While checking that I had remembered the title of the film correctly, I came across this article in the Telegraph, claiming that it didn't get a release here as distributors judged it was too racist for British viewers. But in my view this entirely misses the point of the film. All of the racism expressed in it is the butt of a joke, and very explicitly coded as a bad and problematic thing which needs to be dealt with so that everyone can be happier - which is exactly what happens at the end of the film. In fact, it seems to me that the judgement made by the distributors here is a sad reflection of a fear culture which we've managed to create around potentially-controversial material. Rather than attempt to distinguish between helpful and unhelpful portrayals of racism, cautious distributors just Won't Go There at all - which of course only leads to silence and erasure and lots of stories which act like racism doesn't exist. It does, and I think it's better to acknowledge that up-front than pretend otherwise. So well done France for that.

There is more of a case for saying that a film which shows, as this one does, that racism can easily be overcome by just getting drunk together and bonding trivialises the structural and pervasive nature of actual racism. But this is a comedy. Its treatment of racism is pretty far-reaching in spite of that, but the genre does ultimately depend on light-hearted simplicity. Besides, any film with a happy ending gives a rather false impression of how easily life's many complexities and problems can be solved. So I'm happy with this one as an enjoyable watch and a very human story, and am only sorry it won't be widely seen outside of France.


18. Scream Blacula, Scream! (1973), dir. Bob Kelljan

Watched with [livejournal.com profile] ms_siobhan in July, this is a sequel to Blacula, which was rushed out the following year to capitalise on its success after it proved so popular. It's very much what you would expect given those circumstances - definitely enjoyable in many of the same ways as the first one, but also feelings like a re-tread of the same ground with a lower budget and generally more limited horizons.

William Marshall returns as Mamuwalde, having been resurrected in a voodoo ritual, but while he puts in a strong performance, there's a sense that his characterisation hasn't entirely been thought through at script level. On the one hand, he wants to be freed of his vampire curse and asks a voodoo practitioner to conduct a ritual which will exorcise him - but on the other, he doesn't actually seem to show any real conflict or anguish about going round biting people the rest of the time. Elsewhere, we have some good characters, including plenty of strong and self-assured women, some excellent funky party scenes and some truly enormous shirt-collars. But the plot never achieves very much sense of momentum, and overall, it feels like a classic case of attempting to replicate a successful movie without quite understanding what it was that made the first one so good.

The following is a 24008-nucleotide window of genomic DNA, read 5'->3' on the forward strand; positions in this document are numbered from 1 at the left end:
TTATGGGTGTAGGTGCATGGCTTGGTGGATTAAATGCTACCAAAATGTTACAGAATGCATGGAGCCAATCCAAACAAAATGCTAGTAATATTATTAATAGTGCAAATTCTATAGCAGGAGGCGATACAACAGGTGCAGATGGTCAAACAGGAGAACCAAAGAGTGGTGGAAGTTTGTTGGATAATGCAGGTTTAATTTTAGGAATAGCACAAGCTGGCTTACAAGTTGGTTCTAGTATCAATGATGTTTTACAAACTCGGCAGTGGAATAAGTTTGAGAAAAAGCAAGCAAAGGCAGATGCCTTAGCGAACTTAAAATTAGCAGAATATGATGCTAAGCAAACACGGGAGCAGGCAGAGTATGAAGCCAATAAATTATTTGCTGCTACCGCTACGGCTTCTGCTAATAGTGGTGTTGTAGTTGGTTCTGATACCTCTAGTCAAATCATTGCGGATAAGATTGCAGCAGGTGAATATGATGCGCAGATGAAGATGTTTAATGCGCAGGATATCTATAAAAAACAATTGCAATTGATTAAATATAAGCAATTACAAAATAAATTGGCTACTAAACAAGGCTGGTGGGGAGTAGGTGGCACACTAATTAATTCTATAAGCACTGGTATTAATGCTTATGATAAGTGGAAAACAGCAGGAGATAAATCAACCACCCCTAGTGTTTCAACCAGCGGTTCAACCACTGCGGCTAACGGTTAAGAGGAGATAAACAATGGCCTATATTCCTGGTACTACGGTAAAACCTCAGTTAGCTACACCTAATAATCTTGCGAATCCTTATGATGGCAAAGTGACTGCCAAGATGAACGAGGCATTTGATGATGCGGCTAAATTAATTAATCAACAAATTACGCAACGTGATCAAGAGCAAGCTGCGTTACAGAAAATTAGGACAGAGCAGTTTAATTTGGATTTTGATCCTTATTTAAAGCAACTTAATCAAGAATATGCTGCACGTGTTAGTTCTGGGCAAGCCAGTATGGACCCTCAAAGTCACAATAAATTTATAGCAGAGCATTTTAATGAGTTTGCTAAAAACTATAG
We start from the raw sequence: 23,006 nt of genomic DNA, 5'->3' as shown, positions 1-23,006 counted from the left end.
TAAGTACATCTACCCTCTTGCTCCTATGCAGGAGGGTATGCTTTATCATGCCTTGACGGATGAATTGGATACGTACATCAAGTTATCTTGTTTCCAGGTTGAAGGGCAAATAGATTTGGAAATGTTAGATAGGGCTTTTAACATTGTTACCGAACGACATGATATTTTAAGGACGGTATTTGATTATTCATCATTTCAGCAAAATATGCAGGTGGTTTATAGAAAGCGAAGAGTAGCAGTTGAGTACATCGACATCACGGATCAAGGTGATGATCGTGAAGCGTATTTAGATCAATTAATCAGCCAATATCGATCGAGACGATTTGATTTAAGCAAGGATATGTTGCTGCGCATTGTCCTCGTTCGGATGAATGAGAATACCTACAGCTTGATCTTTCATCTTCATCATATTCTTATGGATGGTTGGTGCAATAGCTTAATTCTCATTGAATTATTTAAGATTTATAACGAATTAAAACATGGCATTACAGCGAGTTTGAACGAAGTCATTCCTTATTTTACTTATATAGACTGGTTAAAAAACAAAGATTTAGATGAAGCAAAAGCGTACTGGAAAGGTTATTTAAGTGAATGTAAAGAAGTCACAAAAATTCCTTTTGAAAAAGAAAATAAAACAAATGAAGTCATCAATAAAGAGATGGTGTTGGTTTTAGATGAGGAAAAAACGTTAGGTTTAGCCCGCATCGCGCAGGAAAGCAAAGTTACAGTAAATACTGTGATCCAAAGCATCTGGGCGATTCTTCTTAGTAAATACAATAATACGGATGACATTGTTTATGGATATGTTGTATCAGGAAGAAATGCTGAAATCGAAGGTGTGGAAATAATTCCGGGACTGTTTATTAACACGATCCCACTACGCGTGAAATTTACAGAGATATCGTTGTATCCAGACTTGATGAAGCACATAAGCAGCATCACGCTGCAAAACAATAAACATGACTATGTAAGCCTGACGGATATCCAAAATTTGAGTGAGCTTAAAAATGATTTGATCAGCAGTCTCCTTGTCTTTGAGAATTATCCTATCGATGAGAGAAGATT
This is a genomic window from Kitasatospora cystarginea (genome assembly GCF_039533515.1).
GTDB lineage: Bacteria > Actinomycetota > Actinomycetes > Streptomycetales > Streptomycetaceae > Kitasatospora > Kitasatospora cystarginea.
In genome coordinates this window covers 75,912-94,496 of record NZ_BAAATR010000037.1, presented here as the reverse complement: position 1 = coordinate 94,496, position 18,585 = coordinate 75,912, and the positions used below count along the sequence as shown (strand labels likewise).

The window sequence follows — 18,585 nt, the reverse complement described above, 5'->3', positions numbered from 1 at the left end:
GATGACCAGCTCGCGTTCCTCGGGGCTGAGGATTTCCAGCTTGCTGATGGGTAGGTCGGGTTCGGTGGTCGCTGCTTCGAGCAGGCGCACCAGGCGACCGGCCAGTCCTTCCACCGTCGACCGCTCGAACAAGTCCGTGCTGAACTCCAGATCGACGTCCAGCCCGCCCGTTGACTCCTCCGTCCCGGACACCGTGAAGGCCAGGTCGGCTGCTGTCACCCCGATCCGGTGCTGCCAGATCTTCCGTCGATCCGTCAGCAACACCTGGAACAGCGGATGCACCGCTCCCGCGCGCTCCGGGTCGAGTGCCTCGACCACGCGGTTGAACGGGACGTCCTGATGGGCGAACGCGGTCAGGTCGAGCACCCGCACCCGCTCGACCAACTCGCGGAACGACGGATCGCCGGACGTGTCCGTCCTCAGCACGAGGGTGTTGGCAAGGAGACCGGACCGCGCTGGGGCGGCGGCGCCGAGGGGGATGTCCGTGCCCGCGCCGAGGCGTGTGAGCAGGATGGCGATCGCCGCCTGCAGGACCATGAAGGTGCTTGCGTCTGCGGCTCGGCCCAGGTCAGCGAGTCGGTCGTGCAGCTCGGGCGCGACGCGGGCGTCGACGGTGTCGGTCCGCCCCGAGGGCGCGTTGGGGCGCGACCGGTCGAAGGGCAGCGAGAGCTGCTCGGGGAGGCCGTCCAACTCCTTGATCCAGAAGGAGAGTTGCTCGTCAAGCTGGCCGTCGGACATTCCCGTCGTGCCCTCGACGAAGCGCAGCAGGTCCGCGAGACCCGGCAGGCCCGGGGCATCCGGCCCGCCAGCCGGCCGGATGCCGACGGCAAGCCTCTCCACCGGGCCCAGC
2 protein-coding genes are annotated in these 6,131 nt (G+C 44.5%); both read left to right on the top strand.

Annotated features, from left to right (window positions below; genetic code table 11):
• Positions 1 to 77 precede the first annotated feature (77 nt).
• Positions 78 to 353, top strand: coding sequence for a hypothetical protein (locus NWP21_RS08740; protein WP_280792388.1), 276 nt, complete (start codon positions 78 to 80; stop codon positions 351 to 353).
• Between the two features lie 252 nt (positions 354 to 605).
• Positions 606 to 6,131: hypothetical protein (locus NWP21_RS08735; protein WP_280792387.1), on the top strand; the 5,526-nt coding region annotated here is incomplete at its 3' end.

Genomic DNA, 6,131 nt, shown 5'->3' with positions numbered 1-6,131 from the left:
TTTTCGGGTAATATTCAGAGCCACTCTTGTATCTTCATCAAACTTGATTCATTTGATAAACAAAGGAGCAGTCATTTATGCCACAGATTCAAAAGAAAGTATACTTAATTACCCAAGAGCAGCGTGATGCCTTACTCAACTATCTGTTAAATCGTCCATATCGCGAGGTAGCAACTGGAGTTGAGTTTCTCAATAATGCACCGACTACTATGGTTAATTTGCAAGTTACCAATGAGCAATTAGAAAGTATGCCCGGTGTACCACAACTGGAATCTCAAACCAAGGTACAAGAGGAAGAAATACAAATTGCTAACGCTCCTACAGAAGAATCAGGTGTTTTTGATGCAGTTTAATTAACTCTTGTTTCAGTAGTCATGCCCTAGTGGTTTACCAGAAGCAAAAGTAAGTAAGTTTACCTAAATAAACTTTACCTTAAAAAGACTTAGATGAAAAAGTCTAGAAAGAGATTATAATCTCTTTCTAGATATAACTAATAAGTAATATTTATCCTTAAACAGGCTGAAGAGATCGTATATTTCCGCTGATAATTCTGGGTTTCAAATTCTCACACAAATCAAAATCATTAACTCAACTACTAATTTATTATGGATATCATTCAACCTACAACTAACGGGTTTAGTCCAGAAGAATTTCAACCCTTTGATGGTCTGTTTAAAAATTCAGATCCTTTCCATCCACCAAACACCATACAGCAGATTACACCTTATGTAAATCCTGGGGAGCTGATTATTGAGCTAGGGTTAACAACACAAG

There's still a bit of conscious social commentary in this one - particularly when Mamuwalde encounters a black prostitute, and upbraids the also-black pimps who are controlling her for making a slave of their sister in that way. [livejournal.com profile] ms_siobhan also very rightly noted a careful coding in the characters' hair-styles - that the good guys (and gals) all had more 'natural' Afros, and could thus be read as at ease with their Afro-Caribbean heritage, whereas the power-hungry or selfish characters (again both male and female) generally had straightened hair or weaves, signalling a greater adherence to western ideals of beauty. So, like the first film, there is plenty in this too which boils down to black producers, writers, directors and actors articulating their own realities of being black in 1970s America, and that makes for interesting viewing. But it was all just embedded in a stronger drama the first time around.


19. The Third Man (1949), dir. Carol Reed

Still in July here - I watched this one late in that month with [livejournal.com profile] ms_siobhan and [livejournal.com profile] planet_andy at the Hyde Park Picture House. Obviously it is a massive classic, and with extremely good reason. I hadn't seen it before, but am glad now to understand at last the many iconic images and quotable lines from it which I have come across before without ever quite 'getting' them. It's well-plotted, beautifully shot, fantastically well-acted, and captures the fragile world of a Europe just starting to rebuild after the war very powerfully. And it is so very Grahame Greene, especially I think in the essentially isolated nature of the characters. Of course Anna Schmidt and Holly Martins don't get together at the end, because there are unsurmountable barriers between them and Greene has spend the whole film showing us that. No unthinking happy endings here.